PyeongChang Winter Olympics Recap: Women's and Men's Moguls Final Results; Men's Downhill and Women's GS postponed

The final moguls events resulted in inconsistent and surprising finishes for many competitors, with France's Perrine Laffont and Canada's Mikael Kingsbury winning gold.

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The women’s moguls final on Sunday morning (Saturday evening in PyeongChang) was a cold night, conditions starting out icy on the hard-packed snow. As the night progressed, heavy snowfall began to soften conditions, though making visibility for landings more challenging. The steep and technical middle section challenged many of the athletes—the results a surprise as many of the women’s moguls favorites did not move on to the final round.

France’s Perrine Laffont, the 19-year-old gold medalist, finished with the fastest time and a score of 78.65. Canada’s Justine Dufour-Lapointe and Kazakhstan’s Yulia Galysheva won silver and bronze respectively, with scores of 78.56 and 77.40. Australian athlete Britteny Cox had a solid run but ended in 4th place. Canadian Andi Naude took the first jump too big, landing off balance, and skied off the course—a DNF.

Team USA had four women who made the finals though none made it to the top six—the third and final round. The majority of Team USA’s athletes performed well in the first round but were dinged for form, balance, or time in the second round. Jaelin Kauf, out of Alta, Wyo., placed 7th with a score of 76.03—two points off of Laffont’s top score. Keaton McCargo, from Telluride, Colo., followed in 8th with a score of 75.59. Vail, Colo.’s Tess Johnson, one of the youngest competitors at the age of 17, finished in 12th with a score of 70.49 following round 2. See full results here.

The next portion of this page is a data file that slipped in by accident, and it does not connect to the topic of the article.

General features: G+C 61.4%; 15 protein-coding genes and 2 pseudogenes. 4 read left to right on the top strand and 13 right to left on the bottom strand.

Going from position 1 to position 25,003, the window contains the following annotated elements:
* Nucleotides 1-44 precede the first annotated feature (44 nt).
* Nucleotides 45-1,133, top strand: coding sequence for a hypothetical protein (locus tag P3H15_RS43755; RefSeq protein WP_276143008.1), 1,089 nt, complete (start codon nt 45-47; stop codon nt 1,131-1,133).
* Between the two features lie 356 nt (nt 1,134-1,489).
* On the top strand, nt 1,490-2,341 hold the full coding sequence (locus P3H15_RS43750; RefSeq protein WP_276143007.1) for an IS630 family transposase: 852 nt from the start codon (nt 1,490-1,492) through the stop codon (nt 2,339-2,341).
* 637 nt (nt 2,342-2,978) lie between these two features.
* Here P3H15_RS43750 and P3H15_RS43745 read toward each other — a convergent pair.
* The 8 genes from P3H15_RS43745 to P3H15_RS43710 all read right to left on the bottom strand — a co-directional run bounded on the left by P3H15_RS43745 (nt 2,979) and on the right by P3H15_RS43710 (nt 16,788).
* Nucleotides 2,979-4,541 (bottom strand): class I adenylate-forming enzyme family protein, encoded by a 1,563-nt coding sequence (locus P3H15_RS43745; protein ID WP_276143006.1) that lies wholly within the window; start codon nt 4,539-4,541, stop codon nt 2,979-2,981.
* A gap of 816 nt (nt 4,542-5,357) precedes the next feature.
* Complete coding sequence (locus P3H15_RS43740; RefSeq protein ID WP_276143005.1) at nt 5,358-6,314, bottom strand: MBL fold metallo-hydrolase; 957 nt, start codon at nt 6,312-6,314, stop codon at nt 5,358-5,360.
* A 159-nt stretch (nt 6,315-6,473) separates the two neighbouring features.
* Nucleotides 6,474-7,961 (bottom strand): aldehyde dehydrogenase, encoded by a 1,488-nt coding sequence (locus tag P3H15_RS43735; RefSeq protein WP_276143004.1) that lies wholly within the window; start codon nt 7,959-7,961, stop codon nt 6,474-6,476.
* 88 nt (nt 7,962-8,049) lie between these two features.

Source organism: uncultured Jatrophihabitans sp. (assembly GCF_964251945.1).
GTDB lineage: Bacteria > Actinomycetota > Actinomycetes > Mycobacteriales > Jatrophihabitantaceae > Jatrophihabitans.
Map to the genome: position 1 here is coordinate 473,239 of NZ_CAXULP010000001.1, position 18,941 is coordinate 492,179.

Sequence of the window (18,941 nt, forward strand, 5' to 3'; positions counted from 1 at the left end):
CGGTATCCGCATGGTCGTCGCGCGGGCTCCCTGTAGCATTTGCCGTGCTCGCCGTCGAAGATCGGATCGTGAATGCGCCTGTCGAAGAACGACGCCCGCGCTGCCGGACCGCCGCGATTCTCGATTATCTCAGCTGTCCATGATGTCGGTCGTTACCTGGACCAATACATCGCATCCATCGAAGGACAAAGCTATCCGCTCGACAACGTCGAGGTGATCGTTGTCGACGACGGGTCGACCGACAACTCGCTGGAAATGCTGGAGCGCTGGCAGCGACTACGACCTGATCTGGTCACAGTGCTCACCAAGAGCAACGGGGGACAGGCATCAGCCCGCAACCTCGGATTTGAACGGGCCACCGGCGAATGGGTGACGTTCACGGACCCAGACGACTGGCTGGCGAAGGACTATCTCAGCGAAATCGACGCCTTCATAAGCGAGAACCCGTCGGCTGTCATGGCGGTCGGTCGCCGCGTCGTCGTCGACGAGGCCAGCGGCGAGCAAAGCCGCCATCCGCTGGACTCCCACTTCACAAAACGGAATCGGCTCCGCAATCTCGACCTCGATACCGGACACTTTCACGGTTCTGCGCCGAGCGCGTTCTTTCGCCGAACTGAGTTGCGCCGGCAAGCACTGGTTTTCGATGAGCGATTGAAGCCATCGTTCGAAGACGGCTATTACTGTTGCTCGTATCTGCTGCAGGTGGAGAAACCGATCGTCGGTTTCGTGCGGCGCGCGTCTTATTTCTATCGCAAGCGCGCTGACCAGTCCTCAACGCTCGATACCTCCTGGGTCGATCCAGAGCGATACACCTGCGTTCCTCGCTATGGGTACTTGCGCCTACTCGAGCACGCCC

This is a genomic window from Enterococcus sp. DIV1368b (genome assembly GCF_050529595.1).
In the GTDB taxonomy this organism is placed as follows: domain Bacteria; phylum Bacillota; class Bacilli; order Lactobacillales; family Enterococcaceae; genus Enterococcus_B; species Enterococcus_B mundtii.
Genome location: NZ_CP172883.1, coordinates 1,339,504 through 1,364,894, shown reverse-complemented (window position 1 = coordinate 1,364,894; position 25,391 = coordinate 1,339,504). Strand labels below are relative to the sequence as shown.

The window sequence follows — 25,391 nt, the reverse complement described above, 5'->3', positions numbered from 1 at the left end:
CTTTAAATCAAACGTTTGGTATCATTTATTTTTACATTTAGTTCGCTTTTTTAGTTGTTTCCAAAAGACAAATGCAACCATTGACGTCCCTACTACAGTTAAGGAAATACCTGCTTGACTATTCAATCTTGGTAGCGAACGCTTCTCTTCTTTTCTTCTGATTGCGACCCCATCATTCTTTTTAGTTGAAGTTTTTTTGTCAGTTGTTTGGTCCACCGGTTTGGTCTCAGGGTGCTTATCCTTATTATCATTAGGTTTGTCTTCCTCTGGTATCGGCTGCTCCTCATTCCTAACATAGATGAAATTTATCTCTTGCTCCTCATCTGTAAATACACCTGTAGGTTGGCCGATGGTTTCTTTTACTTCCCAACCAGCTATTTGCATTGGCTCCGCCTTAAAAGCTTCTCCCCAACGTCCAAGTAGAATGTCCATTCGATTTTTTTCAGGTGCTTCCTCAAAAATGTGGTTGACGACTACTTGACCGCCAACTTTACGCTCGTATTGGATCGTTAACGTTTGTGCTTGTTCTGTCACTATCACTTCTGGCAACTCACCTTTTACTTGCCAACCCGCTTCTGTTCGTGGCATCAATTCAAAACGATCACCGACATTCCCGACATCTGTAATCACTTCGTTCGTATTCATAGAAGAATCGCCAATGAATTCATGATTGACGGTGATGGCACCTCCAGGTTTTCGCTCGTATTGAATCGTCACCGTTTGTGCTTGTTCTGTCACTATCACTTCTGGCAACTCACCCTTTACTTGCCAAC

Men’s Moguls Final 

The final event for Moguls freestyle skiing ended Monday morning (Sunday evening in Pyeong Chang). As was in the women’s final, cold temperatures of the evening meant a hard-packed, icy course for the men on Sunday evening. Whether it was due to the hard conditions or the technical middle section of the course, many of the men’s mogul favorites finished unexpectedly—some pulling off controlled fast turns and airs while many others crashed, unable to finish in the last two rounds. 

Mikael Kingsbury, a Canadian favorite and top mogusl competitor, won gold, able to complete the three runs with a final and high score of 86.63. Australia’s Matt Graham, with a score of 82.57, and Japan’s Daichi Hara, with a score of 82.19, won silver and bronze respectively. Casey Andringa from Boulder, Colo. was the only Team USA athlete to make the final round, able to finish a smooth and controlled run in round two. Andringa placed 5th overall, with a score of 75.50. Many other men’s moguls favorites crashed in the second run, unable to land larger airs and control their speed and line in the middle section of the course. Other Team USA athletes, such as Troy Murphy, from Bethel, Maine, and Bradley Wilson, from Butte, Mont., did not proceed to the second and third rounds. See full results here


What’s next? 
Don’t miss other Team USA athletes compete in upcoming halfpipe and slopestyle events. 

Men’s Downhill and Women’s GS 

The Men’s Downhill and the Women’s Giant Slalom were postponed due to wind gusts reaching 45 miles per hour. The events are rescheduled for Wednesday, February 14th.   

Who to watch: Alpine Racing